Russell Hartman Stay Silver

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    YEP--I have one Ashton--its a 'XX" Bulldog with red Cumberland--the blast is awesome to say the least.
     
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  8. Russell Hartman

    Russell Hartman Stay Silver

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    I'm with you brother--I cannot afford most of them but I sure do like looking at the pictures.:byg:
     
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  9. SidStavros

    SidStavros Member

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  10. Russell Hartman

    Russell Hartman Stay Silver

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    Yes-sir Sidstavros they are beautiful blasts for sure. My concern is as to whether the extremely fine finish is durable over time from handling and such. Also I wonder how one would keep the finish pristine. I would think over time dirt and such could collect down in those tiny blast areas--how would one clean the exterior?
    I have looked at them in pictures before and although beautiful the cost and the questions above keep me from owning one.
     
  11. upinsmoke

    upinsmoke Member

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    I have sold or given away all my blasted pipes except one Dunhill County and a few by Lasse and Benni. Mostly because of the greater surface area which soaks up more stain. Some stains like on the pipes I mentioned do not taste bad. But to my palate most of them have such a strong taste that they ruin the smoke. I am sure an unstained blasted pipe would smoke very well.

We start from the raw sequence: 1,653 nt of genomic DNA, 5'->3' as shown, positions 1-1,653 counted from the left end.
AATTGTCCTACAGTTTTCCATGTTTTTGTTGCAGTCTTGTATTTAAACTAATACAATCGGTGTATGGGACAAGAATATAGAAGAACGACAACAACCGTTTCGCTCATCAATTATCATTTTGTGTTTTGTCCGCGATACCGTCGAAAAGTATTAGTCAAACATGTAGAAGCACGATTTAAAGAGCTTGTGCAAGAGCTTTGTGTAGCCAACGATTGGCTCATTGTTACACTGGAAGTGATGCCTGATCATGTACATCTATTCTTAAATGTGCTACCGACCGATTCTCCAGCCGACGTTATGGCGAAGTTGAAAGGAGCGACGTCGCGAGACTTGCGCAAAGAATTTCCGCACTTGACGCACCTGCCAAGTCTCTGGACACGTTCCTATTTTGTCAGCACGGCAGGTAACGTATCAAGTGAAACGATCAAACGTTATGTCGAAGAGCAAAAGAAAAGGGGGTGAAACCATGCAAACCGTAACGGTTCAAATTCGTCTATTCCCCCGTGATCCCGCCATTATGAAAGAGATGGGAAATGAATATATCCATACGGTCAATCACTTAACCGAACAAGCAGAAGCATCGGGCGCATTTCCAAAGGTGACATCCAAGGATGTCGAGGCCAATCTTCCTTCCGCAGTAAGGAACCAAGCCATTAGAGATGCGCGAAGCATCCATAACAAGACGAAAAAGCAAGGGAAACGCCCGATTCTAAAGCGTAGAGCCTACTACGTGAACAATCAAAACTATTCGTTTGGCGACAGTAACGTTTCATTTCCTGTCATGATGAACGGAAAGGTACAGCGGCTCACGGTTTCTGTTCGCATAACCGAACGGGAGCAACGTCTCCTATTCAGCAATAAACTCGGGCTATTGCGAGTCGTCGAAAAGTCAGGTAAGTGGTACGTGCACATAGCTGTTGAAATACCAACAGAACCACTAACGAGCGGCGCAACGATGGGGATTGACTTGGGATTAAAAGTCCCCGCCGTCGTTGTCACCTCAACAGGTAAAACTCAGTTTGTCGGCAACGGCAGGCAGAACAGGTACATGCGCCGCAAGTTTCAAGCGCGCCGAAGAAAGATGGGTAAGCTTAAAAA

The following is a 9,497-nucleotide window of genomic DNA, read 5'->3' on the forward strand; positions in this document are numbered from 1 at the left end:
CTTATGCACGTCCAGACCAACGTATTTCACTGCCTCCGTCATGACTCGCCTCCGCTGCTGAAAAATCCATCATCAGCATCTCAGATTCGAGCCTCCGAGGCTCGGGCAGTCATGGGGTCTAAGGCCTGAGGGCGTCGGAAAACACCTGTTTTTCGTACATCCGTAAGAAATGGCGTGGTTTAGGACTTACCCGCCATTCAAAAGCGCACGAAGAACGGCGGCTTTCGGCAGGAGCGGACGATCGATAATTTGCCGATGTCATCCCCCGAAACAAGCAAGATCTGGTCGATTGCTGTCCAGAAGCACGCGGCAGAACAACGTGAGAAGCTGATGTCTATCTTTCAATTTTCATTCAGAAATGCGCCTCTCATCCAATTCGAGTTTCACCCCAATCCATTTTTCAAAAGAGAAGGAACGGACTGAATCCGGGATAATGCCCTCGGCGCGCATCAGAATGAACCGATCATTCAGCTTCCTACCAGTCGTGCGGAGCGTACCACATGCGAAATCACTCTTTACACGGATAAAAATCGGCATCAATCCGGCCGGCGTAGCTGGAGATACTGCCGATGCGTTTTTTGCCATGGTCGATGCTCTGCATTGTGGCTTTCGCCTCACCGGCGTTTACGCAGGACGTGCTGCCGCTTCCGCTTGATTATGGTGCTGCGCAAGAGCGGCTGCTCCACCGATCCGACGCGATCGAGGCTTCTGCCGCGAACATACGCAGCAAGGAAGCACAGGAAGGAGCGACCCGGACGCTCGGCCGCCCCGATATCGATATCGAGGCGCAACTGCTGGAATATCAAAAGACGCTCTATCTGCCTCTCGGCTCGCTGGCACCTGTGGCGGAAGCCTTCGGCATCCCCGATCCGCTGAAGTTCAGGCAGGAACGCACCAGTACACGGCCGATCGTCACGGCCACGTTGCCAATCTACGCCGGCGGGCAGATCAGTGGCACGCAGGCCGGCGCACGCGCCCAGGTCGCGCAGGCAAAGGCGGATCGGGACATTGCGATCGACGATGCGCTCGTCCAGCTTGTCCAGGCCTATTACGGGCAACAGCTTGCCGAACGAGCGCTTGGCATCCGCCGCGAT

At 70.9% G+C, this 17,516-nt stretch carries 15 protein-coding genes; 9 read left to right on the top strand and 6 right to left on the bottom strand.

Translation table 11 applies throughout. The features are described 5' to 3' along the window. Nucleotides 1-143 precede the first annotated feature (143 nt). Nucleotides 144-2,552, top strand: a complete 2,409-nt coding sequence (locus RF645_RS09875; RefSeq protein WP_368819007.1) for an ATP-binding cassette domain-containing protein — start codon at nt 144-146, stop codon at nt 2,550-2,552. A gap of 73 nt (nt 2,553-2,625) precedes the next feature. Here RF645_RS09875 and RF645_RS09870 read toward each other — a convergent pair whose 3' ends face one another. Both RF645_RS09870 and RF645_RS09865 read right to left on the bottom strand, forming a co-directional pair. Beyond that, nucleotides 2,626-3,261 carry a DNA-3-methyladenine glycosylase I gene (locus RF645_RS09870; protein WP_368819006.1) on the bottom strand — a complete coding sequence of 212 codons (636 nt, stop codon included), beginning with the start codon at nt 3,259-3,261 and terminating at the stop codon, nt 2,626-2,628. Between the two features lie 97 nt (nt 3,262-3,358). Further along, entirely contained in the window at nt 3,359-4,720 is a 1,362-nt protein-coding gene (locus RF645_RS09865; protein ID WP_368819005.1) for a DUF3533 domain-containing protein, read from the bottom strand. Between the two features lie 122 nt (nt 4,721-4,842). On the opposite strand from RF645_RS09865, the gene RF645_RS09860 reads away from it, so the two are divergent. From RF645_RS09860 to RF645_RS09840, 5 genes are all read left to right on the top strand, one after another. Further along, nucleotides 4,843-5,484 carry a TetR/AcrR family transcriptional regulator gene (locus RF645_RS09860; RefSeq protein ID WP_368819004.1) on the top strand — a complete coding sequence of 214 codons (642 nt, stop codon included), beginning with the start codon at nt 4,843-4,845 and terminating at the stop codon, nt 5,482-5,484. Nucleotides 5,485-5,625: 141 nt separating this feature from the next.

12. Russell Hartman

    Russell Hartman Stay Silver

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    The longer I look at those "Suede Blasts" the more intrigued I get. They are out of my league currently. I wish I could actually talk with someone who owns one.
     
  13. cigrmaster

    cigrmaster Member

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    There are definitely a lot of great sandblasters out there. Rad is my favorite, but I also really like my Weaver , Ruthenbergs, Thile and Butera. I have an Ashton with a great blast, but the pipe itself is not a favorite. Having a great blast is nice, but the pipe has to smoke great as well. My Ashton has a very uncomfortable stem and it does not smoke as dry as my Rad's and other American artisan pipe. I also have an older Upshall with a real nice blast that is a fine smoker. One of the best blasts I had on a pipe was a 1970's Savinelli Autograph. If you look at the Autograph's many have some very nice looking blasts.
     
  14. Malcontent

    Malcontent Active Member

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    When I started out pipe smoking, I thought that rustication was just a way to cover up bad briar. In the past few years I've come to appreciate a good blast. Still not too impressed with a chisel groove meandering around the pipe.
     
  15. Whitespot

    Whitespot Member

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    JimCooke is the man! I was fortunate enough to get one of his pipes 15 years ago before their prices became astronomical, and every time I smoke it, I stare at it and marvel. He once said, "a smooth straight grain is like looking at a beautiful woman with her clothes on. A great sandblast is like looking at a beautiful woman with her clothes off!" And Werner Mummert has really become a master blaster as well.